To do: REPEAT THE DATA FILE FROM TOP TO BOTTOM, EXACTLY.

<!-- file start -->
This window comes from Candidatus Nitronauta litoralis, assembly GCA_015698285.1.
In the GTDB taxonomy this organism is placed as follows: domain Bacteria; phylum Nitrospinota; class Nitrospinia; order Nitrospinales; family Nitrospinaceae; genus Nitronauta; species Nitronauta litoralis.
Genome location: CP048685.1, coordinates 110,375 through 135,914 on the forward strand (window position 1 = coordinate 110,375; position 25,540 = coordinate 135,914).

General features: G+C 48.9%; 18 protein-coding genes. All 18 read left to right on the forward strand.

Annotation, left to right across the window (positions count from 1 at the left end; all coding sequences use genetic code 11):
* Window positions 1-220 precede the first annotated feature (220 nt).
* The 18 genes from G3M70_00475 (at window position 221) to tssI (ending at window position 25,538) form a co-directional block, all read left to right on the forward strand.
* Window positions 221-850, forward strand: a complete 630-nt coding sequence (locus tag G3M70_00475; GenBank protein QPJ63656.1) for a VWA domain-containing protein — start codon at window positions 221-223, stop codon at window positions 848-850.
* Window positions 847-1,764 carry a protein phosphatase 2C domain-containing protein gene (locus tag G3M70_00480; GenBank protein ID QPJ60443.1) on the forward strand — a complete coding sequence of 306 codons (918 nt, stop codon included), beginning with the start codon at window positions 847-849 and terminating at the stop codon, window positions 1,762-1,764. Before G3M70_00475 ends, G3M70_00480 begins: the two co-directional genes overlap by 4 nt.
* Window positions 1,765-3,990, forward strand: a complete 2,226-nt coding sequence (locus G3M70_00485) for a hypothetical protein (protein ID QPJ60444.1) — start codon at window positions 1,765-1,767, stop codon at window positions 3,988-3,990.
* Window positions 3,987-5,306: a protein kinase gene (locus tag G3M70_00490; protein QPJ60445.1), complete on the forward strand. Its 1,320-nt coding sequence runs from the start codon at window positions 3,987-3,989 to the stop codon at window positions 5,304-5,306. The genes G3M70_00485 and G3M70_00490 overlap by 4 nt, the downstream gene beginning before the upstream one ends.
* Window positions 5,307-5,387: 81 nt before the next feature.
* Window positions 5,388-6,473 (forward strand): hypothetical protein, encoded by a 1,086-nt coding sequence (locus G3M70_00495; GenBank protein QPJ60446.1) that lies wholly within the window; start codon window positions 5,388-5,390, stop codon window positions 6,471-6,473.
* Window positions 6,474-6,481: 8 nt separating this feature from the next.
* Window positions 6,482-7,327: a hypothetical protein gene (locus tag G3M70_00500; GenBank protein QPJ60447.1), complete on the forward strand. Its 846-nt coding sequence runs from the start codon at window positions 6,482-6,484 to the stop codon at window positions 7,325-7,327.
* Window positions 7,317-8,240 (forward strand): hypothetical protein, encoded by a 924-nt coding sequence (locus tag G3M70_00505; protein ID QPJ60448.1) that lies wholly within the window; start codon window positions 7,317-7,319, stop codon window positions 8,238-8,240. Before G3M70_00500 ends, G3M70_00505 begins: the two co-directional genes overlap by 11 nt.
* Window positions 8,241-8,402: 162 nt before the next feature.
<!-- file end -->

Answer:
This window comes from Candidatus Nitronauta litoralis, assembly GCA_015698285.1.
In the GTDB taxonomy this organism is placed as follows: domain Bacteria; phylum Nitrospinota; class Nitrospinia; order Nitrospinales; family Nitrospinaceae; genus Nitronauta; species Nitronauta litoralis.
Genome location: CP048685.1, coordinates 110,375 through 135,914 on the forward strand (window position 1 = coordinate 110,375; position 25,540 = coordinate 135,914).

General features: G+C 48.9%; 18 protein-coding genes. All 18 read left to right on the forward strand.

Annotation, left to right across the window (positions count from 1 at the left end; all coding sequences use genetic code 11):
* Window positions 1-220 precede the first annotated feature (220 nt).
* The 18 genes from G3M70_00475 (at window position 221) to tssI (ending at window position 25,538) form a co-directional block, all read left to right on the forward strand.
* Window positions 221-850, forward strand: a complete 630-nt coding sequence (locus tag G3M70_00475; GenBank protein QPJ63656.1) for a VWA domain-containing protein — start codon at window positions 221-223, stop codon at window positions 848-850.
* Window positions 847-1,764 carry a protein phosphatase 2C domain-containing protein gene (locus tag G3M70_00480; GenBank protein ID QPJ60443.1) on the forward strand — a complete coding sequence of 306 codons (918 nt, stop codon included), beginning with the start codon at window positions 847-849 and terminating at the stop codon, window positions 1,762-1,764. Before G3M70_00475 ends, G3M70_00480 begins: the two co-directional genes overlap by 4 nt.
* Window positions 1,765-3,990, forward strand: a complete 2,226-nt coding sequence (locus G3M70_00485) for a hypothetical protein (protein ID QPJ60444.1) — start codon at window positions 1,765-1,767, stop codon at window positions 3,988-3,990.
* Window positions 3,987-5,306: a protein kinase gene (locus tag G3M70_00490; protein QPJ60445.1), complete on the forward strand. Its 1,320-nt coding sequence runs from the start codon at window positions 3,987-3,989 to the stop codon at window positions 5,304-5,306. The genes G3M70_00485 and G3M70_00490 overlap by 4 nt, the downstream gene beginning before the upstream one ends.
* Window positions 5,307-5,387: 81 nt before the next feature.
* Window positions 5,388-6,473 (forward strand): hypothetical protein, encoded by a 1,086-nt coding sequence (locus G3M70_00495; GenBank protein QPJ60446.1) that lies wholly within the window; start codon window positions 5,388-5,390, stop codon window positions 6,471-6,473.
* Window positions 6,474-6,481: 8 nt separating this feature from the next.
* Window positions 6,482-7,327: a hypothetical protein gene (locus tag G3M70_00500; GenBank protein QPJ60447.1), complete on the forward strand. Its 846-nt coding sequence runs from the start codon at window positions 6,482-6,484 to the stop codon at window positions 7,325-7,327.
* Window positions 7,317-8,240 (forward strand): hypothetical protein, encoded by a 924-nt coding sequence (locus tag G3M70_00505; protein ID QPJ60448.1) that lies wholly within the window; start codon window positions 7,317-7,319, stop codon window positions 8,238-8,240. Before G3M70_00500 ends, G3M70_00505 begins: the two co-directional genes overlap by 11 nt.
* Window positions 8,241-8,402: 162 nt before the next feature.